Glencore says copper output will rise as Katanga ramps up

Photo shows view of one of the open pit copper mines at Katanga. (Image courtesy of Katanga Mining)

JOHANNESBURG, Feb 1 (Reuters) – Glencore on Thursday said copper output in 2018 should rise to nearly 1.5 million tonnes as its Katanga mine in Democratic Republic of Congo ramps up to add roughly 150,000 tonnes, as well as 11,600 tonnes of cobalt.

During the commodities crash in 2015, Glencore reduced output of commodities including zinc and copper and shut its Katanga operation in Congo for an upgrade.

Copper output in 2017 fell by 8 percent to just over 1.3 million tonnes, while cobalt, a market Glencore dominates and which has soared in response to expected demand for battery minerals, slipped to 27,400 tonnes.

Cobalt is a by-product of copper and Glencore’s output in 2018 should reach 39,000 tonnes as the Katanga mine increases output.

Zinc production was roughly steady for 2017 and should stay around steady at just above 1 million tonnes in 2018, the company said.

The figures were broadly in line with guidance issued in December.

BMO Capital Markets in a note said zinc output for the last quarter of 2017 was slightly below analyst forecasts and copper higher, but on an annual basis the shortfall versus estimates was immaterial.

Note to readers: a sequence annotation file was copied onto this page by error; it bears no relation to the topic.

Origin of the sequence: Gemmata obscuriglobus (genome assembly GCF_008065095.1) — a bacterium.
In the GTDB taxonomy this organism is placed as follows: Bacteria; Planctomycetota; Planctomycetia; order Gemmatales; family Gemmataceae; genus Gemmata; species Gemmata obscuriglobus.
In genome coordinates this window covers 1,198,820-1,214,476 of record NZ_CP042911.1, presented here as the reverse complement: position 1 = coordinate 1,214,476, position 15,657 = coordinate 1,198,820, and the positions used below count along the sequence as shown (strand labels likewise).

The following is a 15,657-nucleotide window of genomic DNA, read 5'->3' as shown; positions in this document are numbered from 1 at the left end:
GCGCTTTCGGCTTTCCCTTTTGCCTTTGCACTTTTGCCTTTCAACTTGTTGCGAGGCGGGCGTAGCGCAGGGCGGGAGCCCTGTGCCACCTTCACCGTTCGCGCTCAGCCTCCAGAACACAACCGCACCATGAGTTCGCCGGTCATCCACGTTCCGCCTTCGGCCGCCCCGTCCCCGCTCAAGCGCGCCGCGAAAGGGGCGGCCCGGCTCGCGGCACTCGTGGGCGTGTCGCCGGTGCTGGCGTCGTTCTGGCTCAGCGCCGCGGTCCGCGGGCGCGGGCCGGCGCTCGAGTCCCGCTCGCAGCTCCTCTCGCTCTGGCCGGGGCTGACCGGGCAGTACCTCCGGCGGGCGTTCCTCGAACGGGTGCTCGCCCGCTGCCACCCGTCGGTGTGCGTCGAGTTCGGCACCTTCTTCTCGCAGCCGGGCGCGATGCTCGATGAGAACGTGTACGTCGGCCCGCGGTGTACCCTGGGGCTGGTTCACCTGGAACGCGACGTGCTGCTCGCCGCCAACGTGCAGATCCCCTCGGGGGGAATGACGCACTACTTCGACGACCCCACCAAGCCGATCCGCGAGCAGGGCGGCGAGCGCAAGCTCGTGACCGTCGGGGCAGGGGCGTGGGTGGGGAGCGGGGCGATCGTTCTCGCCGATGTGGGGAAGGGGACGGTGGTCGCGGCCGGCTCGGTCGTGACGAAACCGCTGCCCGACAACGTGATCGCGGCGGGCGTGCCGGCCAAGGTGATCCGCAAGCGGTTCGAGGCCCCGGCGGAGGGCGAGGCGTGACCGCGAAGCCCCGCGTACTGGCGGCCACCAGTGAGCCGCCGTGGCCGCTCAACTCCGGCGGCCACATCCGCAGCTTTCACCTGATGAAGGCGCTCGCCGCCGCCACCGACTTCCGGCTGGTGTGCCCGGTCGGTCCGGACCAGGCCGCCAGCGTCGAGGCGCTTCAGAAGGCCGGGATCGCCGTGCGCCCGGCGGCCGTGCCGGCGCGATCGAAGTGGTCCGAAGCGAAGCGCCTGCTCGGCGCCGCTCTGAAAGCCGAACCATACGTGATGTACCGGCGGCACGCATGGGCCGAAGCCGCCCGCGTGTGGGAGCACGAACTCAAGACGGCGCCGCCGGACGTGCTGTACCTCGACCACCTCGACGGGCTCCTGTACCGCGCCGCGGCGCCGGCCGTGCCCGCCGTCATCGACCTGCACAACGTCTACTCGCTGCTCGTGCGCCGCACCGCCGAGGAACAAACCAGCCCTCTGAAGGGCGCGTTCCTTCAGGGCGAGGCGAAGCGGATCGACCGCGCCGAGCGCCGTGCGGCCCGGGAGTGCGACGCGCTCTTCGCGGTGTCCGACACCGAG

Glencore shares were down 0.4 percent in early trade on London.

After recovering from a deep commodities crash in 2015, Glencore has led the mining sector higher, outperforming its peers last year.

It has benefited from its exposure to minerals needed for a transition to electric vehicles, including copper and cobalt. Glencore accounts for around a third of the current global cobalt market.

The metal is one of the minerals where Glencore sees a strategic advantage because around two-thirds of the world’s output is concentrated in Democratic Republic of Congo, which many miners consider too risky because of its political instability.

(Reporting by Barbara Lewis in Johannesburg and Noor Zainab Hussain and Rahul B in Bengaluru; editing by Adrian Croft and Jason Neely)

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